Blue Man Group Entertains with Curiosity, Color, Quirkiness

Two Blue Men hold up handfuls of cereal, while the third holds up a single piece. | Cam Peters

If curiosity were personified, it would appear in the form of the quirky, cobalt beings known as the Blue Man Group. The trio kick-started their 25th year of performances at the Paramount Theater in Seattle on March 31, in a psychedelic parody resulting in laughter, dancing and raised eyebrows. Part laser show, part concert and part comedy, the group somehow managed to blend a variety of elements together and the end result is a stunning audio-visual experience.

The show’s three characters experienced the world with the wonder and confusion of aliens fresh off a spaceship, stumbling upon everyday objects in ways that reveal the oddness of items usually deemed ordinary. This was best exemplified during what can only be described as a “Last Supper on Jupiter” in which the trio discovers Jell-O, Twinkies, vacuums and boom boxes for the very first time.

Musical performances combined techno, pop punk, rock, a dash of hip-hop and everything in between. While the Blue Man Group is quite commonly associated with wild theatrics, they have released five albums since their beginning, one of which was nominated for a Grammy. The music is pulsating, captivating and electric. It invites the viewer to join its madness.

The sounds themselves were always accompanied by a tidal wave of laser-show-like hues, creating a magical, multi-sensory experience rife with peculiarity and fun. The performance tangos somewhere between the neon spunk of the 80s and the robotic industrialism of the future. The Blue Man Group definitely knows a lot about crafting visual experiences—during the show they literally taught a science lesson about “the miracle of visual perception.”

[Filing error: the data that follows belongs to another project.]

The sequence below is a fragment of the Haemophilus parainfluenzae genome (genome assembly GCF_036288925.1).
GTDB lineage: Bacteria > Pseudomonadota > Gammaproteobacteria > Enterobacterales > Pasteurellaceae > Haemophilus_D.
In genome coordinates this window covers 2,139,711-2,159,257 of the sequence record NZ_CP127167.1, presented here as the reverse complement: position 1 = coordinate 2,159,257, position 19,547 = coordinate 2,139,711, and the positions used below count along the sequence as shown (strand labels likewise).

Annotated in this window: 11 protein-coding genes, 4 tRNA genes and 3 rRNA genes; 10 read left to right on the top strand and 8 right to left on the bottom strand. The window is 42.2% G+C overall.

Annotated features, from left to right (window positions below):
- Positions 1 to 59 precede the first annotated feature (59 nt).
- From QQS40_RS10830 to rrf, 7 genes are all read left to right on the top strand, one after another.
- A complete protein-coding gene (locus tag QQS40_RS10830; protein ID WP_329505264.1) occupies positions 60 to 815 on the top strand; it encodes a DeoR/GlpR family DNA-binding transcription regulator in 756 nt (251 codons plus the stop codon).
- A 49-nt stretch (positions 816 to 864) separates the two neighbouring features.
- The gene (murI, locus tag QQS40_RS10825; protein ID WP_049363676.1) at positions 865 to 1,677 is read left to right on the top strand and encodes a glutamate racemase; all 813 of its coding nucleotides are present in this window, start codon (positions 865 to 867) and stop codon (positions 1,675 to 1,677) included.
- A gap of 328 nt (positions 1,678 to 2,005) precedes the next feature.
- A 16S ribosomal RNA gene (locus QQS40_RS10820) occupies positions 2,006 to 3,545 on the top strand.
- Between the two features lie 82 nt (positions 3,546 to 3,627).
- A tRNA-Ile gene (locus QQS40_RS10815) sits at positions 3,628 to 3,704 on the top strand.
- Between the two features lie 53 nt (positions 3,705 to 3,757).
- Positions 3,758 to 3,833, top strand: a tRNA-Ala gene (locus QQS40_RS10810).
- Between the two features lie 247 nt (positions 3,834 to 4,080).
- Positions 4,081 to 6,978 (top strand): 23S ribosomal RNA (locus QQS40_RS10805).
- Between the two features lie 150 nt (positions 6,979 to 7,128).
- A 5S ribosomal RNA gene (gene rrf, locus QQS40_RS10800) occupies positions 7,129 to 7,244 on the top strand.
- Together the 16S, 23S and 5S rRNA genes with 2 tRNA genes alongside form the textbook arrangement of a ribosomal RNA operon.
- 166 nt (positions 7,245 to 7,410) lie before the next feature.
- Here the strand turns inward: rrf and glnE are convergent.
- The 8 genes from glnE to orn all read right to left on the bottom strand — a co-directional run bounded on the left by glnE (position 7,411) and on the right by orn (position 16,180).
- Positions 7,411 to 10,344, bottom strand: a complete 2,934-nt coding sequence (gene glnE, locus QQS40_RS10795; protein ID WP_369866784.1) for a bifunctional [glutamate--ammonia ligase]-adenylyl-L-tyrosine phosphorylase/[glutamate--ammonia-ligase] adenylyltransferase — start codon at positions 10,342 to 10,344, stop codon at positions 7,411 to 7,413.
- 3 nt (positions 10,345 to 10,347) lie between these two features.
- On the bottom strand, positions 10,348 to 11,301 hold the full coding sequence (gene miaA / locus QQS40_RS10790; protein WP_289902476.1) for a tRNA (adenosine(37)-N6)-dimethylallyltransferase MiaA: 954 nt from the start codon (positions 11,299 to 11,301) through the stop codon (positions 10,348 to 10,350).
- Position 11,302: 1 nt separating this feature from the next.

Between every musical act was a comedy bit that revealed something interesting about modern oddities; for instance, they explored setting a password on a smartphone and barraging infomercials that promise ultimate beauty. The show is advertised as family appropriate, so the comedy teeters closer to clean side—but laughter was plentiful and absurdity was ever-present.

The show is an interactive one. For those who prefer to remain anonymous, it is best to avoid the first 30 rows. The Martian-like men took to the audience with cameras in hand and stumbled through rows of seats, staring at audience members directly in the eye, even touching the faces of some individuals. All of this was live-streamed to the main screen and in an unorthodox twist, the audience shifted from the role of spectators to the role of spectated. The performance makes no sense at all, but there was a certain harmony in the chaos of the show. By the end, it became apparent that our modern society is in fact, the bizarre one.

The Blue Man Group will have two remaining performances in Seattle. Both are on Sunday—one at 1 p.m. and another at 6:30 p.m. Tickets are $35.

Tess may be reached at triski@su-spectator.com

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